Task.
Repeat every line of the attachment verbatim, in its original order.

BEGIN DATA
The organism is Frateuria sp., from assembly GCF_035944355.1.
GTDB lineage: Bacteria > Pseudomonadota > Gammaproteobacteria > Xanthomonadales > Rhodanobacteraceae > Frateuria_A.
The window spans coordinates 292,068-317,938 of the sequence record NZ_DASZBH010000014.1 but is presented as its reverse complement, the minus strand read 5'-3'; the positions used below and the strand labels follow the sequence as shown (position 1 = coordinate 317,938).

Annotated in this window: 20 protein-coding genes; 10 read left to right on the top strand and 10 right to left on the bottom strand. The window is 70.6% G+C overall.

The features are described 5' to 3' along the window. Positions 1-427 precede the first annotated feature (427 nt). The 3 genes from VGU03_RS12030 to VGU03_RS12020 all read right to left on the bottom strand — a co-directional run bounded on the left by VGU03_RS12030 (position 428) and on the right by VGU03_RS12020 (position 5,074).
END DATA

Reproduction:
The organism is Frateuria sp., from assembly GCF_035944355.1.
GTDB lineage: Bacteria > Pseudomonadota > Gammaproteobacteria > Xanthomonadales > Rhodanobacteraceae > Frateuria_A.
The window spans coordinates 292,068-317,938 of the sequence record NZ_DASZBH010000014.1 but is presented as its reverse complement, the minus strand read 5'-3'; the positions used below and the strand labels follow the sequence as shown (position 1 = coordinate 317,938).

Annotated in this window: 20 protein-coding genes; 10 read left to right on the top strand and 10 right to left on the bottom strand. The window is 70.6% G+C overall.

The features are described 5' to 3' along the window. Positions 1-427 precede the first annotated feature (427 nt). The 3 genes from VGU03_RS12030 to VGU03_RS12020 all read right to left on the bottom strand — a co-directional run bounded on the left by VGU03_RS12030 (position 428) and on the right by VGU03_RS12020 (position 5,074).